Chondromalacia patella is a knee condition that many people develop and should seek help from an orthopedic knee doctor in Pottstown, PA. The condition develops with there any kind of damage done to the cartilage located on the back of the patella, which is also known as the kneecap.
When a person has chondromalacia patella, they suffer from pain and swelling in the front of the knee. It is also common for the person to have a clicking or grinding noise when they move their knee.
Chondromalacia often shows up in younger and active people, especially adolescents and young adults. It also tends to show up more in women than men. Many people who develop the condition are told they are suffering from runner’s knee; however, the issue is actually with the kneecap and how it moves and not with the cartilage.
What is the makeup of kneecaps?
In order to understand the condition, it is important to understand the makeup of a kneecap. The patella is a bone that is shaped like a triangle. It sits inside the quad muscles that are located in the front of a person’s thigh. The patella sits in the patella groove. This is a dip that runs from the front of the femur (thigh bone) and moves up and down as a person moves their leg.
The job of the patella is to protect the knee joint and reduces the force needed to move the knee, which helps the quads muscles work more effectively.
Cartilage lines the patella. This cartilage is the thickest there is anywhere in the body. The cartilage acts as a shock absorber and makes sure the patella guides smoothly over the bones of the knee.
Chondromalacia Patella Causes
When the patella rubs against the edge of the patella groove instead of gliding easily in the middle of the grove, small tears form in the cartilage. These tears cause the cartilage to become inflamed and this can be very painful. Some of the potential reasons why this occurs include:
· Kneecap Alignment: In some cases, the patella is either resting too high or too low. The person could have been born this way, but the issues don’t show up until they hit their teens.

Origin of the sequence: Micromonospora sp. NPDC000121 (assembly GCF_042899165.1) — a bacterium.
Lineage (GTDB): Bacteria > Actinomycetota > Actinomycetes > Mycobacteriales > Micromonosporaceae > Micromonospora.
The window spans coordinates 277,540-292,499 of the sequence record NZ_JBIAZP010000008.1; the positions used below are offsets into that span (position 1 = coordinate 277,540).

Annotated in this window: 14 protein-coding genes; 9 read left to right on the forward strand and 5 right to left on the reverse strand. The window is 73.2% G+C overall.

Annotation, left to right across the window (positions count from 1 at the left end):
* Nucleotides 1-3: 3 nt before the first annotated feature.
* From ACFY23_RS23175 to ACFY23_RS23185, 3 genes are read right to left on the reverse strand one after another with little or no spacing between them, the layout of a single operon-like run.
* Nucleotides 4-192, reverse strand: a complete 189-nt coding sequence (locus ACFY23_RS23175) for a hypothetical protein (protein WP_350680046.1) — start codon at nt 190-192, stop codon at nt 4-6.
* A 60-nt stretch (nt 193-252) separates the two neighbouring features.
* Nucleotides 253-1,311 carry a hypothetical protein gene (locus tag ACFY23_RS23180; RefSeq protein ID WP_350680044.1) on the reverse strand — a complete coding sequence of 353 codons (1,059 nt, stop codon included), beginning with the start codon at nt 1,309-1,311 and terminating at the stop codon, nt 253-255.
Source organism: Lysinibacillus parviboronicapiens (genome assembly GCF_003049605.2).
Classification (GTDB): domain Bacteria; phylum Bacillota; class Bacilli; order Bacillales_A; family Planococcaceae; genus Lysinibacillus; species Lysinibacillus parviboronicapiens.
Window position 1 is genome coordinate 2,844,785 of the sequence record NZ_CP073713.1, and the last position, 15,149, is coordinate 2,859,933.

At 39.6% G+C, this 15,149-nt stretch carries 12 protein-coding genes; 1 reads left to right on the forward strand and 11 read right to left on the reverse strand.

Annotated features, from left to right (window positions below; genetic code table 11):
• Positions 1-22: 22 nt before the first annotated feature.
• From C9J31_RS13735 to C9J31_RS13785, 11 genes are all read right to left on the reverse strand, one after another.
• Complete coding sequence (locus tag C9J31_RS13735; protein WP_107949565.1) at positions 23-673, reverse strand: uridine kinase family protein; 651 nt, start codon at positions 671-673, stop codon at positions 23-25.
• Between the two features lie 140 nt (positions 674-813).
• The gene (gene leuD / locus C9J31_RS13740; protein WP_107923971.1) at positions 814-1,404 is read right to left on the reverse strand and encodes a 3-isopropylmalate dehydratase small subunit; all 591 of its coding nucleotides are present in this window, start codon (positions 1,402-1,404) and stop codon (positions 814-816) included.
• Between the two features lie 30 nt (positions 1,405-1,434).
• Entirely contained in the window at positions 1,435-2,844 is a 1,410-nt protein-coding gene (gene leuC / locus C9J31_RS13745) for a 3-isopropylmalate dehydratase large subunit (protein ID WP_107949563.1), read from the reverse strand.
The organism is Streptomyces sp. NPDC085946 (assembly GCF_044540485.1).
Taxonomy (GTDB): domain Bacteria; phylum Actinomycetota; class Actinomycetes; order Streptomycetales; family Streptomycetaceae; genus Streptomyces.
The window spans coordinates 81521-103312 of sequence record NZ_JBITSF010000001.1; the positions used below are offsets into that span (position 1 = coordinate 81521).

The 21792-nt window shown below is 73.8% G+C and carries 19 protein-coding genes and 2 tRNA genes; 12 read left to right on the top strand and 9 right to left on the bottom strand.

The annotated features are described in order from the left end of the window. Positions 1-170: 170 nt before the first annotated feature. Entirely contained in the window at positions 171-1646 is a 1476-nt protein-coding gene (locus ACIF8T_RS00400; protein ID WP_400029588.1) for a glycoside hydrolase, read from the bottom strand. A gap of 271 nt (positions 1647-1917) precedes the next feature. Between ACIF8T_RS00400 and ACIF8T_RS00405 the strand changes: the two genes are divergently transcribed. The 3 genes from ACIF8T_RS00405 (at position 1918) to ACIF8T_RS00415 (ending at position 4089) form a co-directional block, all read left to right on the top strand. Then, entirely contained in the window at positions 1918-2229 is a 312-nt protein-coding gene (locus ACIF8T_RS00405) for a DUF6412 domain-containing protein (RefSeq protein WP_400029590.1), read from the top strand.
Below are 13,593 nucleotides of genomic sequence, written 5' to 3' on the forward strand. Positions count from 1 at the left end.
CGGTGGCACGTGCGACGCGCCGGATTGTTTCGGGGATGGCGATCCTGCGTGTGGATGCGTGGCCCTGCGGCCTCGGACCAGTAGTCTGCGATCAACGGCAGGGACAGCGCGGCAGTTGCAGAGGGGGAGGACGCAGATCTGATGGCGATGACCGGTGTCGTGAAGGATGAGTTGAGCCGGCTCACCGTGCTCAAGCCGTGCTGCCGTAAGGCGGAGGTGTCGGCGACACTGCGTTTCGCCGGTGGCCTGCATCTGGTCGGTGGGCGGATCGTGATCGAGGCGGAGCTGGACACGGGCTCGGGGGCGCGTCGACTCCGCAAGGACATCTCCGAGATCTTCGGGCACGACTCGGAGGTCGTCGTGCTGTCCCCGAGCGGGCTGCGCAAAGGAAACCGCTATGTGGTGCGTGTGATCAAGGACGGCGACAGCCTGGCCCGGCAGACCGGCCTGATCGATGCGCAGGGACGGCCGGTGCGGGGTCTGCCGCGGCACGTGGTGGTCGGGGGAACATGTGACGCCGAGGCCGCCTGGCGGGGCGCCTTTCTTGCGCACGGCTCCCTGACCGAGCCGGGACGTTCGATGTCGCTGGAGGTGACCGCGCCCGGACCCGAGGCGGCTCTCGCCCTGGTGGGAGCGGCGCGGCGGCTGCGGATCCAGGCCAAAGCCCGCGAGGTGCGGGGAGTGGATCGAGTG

· Muscle Imbalance: Sometimes the condition develops because there is muscle weakness on the inner knee and muscle tightness on the outer knee. This can affect the position of the kneecap and where it sits in the patella groove by pulling it to the side, causing it to rub on the edge of the groove. This creates a lot of friction on the cartilage.
· Leg Overuse: If a person is involved in a lot of activities that require repetitive force on the kneecaps – like running and jumping – this can cause damage to the cartilage that eventually leads to chondromalacia.
Symptoms of Chondromalacia Patellae
The most common symptoms associated with Chondromalacia patella are:
- Front knee pain: This pain is often described as being similar to a toothache
- Grating/grinding sensation: Also called crepitus, this occurs when moving the leg
- Minor swelling: The swelling usually occurs around the kneecap
- Pain after long rest: When the person gets up after resting or sitting down for a while; eventually abates
- Pain when using stairs: The pain is usually worse when the person is going downstairs rather than upstairs
- Tenderness: This occurs if any pressure is put on the kneecap
Thanks to Premier Osteoarthritis Center of Pennsylvania for their insight into knee arthritis and chondromalacia patella.